For the Rev. Katharine Bradtmiller, associate rector at St. John the Evangelist Episcopal Church in Minneapolis, the call to be a trauma chaplain was an opportunity to live out the Baptismal Covenant. “Being a chaplain,” she said, “puts you in the position of having to respect the dignity of every human being. I’m deeply grateful for the courage it takes for people who are on the ground doing really hard work to welcome support from other people. … It’s a privilege to be in a place where people are all scared and courageous and working really hard.”
Bradtmiller and the other chaplains spent part of Monday, Dec. 5, working with veterans in several places, both at the camp and at the Prairie Knights Casino, where some veterans had gone to take part in a forgiveness ceremony.
“Most of what I did, both outside in a blizzard and in tents and indoors was listening to veterans struggling to find that intersection of their own story and the story of the indigenous peoples who were protecting this water, … where their own trauma and bravery and love and sacrifice met everyone else’s stories of trauma and bravery and love and sacrifice in a way that allowed them to protect people who needed protecting.”
Helping people find that intersection between their own experiences and those of others was core to the call for the chaplains, said Pipkin. “I recognize that suffering is an experience that binds human beings together. I hoped to be able to extend the love of these good people toward not just the water protectors but to the veterans, who bring with them a considerable amount of trauma, and the expectation that their trauma would merge with the trauma that is here.
“I also recognize that law enforcement on the other side of the bridge have difficult jobs to do, and while we may have certain feelings about that job, we have to recognize that oftentimes, law enforcement (personnel) experience something in the performance of their duties. I imagine being on the other end of that bridge has its own sense of trauma.”
On Dec. 5, when it was obvious that the Corps’ announcement and the blizzard had changed everything, “it became really apparent that the chaplains had an opportunity to make a real difference in the lives of people. The challenge was that the vets had very specific kinds of direct action (they were planning to take), but with the shift of the government’s position, the mission for them also shifted considerably. That meant that there were 4,000 veterans looking for a new mission, and a major blizzard was pressing down on the camp, so there was a volatile mix possible,” said Pipkin.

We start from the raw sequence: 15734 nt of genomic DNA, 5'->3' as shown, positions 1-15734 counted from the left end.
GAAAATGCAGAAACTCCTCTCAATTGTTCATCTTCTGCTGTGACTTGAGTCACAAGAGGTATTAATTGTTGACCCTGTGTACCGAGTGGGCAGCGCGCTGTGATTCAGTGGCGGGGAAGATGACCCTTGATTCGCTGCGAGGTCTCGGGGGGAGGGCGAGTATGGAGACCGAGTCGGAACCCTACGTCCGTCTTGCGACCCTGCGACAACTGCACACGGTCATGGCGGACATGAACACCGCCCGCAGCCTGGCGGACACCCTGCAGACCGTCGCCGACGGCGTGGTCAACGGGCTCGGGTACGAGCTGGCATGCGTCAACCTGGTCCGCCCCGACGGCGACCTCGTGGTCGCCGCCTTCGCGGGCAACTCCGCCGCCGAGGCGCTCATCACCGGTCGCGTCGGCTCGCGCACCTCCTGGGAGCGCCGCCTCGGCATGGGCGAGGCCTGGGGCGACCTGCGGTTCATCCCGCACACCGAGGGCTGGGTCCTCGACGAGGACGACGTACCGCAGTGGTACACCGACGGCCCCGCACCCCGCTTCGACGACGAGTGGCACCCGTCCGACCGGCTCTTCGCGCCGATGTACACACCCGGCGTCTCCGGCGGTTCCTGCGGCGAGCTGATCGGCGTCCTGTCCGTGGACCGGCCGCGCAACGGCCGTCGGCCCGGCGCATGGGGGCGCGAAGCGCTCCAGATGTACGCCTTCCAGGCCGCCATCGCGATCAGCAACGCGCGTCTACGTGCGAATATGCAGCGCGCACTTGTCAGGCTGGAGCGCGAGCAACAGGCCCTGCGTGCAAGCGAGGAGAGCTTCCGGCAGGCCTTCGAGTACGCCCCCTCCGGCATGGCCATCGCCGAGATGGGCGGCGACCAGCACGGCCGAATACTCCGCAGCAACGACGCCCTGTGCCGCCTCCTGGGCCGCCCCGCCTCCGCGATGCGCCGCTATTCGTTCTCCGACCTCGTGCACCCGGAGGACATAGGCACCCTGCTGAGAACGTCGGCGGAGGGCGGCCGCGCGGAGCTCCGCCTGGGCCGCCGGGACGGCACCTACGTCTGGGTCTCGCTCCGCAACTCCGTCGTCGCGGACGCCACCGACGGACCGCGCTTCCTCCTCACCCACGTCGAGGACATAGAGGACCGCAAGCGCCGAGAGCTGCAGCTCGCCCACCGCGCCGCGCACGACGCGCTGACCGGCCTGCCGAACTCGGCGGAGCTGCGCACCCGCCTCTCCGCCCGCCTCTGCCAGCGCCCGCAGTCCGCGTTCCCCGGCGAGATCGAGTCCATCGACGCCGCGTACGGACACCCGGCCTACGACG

The chaplains split up to meet as many people and needs as possible. “I’m really proud of how the chaplains found places to be and chose strategic places, both at the front line, at the medical tent, at the casino … At every place that veterans were, the chaplains were in position to provide a calming presence.”
“Our chaplains were excellent at reading situations and anticipating where they would be used. … I don’t think we can take credit for peaceful outcomes, but it certainly was a privilege to experience a camp where prayer was the purpose,” he said.
Staycie Flint, a lay leader from All Saints’ Episcopal Church in Chicago who is endorsed by the Episcopal Church as a chaplain and is board-certified, responded to the call for chaplains because she “heard there was a need to provide complex care for people who have complex trauma with our veterans. I was expecting it to run up against generational, compounded trauma from the different tribes.”
“The traumas that we came out to deal with became different” after the Corps’ announcement, she said. “Because all the plans changed, there was a discombobulation among the veterans. I had very honorable and wonderful experiences among Native veterans and their sense of displacement among the plans. … Native veterans were talking about how their experience while serving always included being marginalized … (of) being always invisible. And then having their non-Native brothers and sisters come out here, and hoping they would finally be seen.”
Flint said, “This is the moral compass of our country right now, because it speaks to how we call each other in and live in unity, and loving each other. … The advantage of having trained people out here is that they knew how to stay present to what was happening for other people and not get caught up in their own experience, so that the people who needed their care could have their own experience and not have it usurped.”
Based on the team’s experiences on the Standing Rock, Pipkin said that it “seems to be that there is a natural opportunity to create a team of chaplains who can respond to emergency needs around the nation and beyond, whether it be to natural disaster, local conflicts, protest actions, terrorism, violence, or anywhere where human suffering requires a loving touch.”
“Whether it’s through a coalition of organizations like Episcopal Relief & Development and Lutheran Relief Services and Unitarian Disaster Response, that kind of thing could be possible.”
Pipkin added that one of the strengths of the chaplains’ team was that it was multifaith in nature, with Christians of many denominations “walking beside Buddhists and Unitarians and others.” He said that 30 of the 32 chaplains who signed up were able to make it to Standing Rock (two were stranded in the blizzard). There were 10 Episcopalians, three Buddhists, two United Church of Christ ministers, five Unitarians, six Disciples of Christ ministers and four pastors from the Evangelical Lutheran Church in America.
He also thanked the Episcopal bishops who supported the team, “especially Jeff Fisher, bishop suffragan of Texas, who gave generously from their discretionary funds for travel and equipment. Their generosity helped make this chaplaincy successful.”
– The Rev. Lauren Stanley, superintendent presbyter of the Rosebud Episcopal Mission West in South Dakota, was part of the chaplain team at Standing Rock.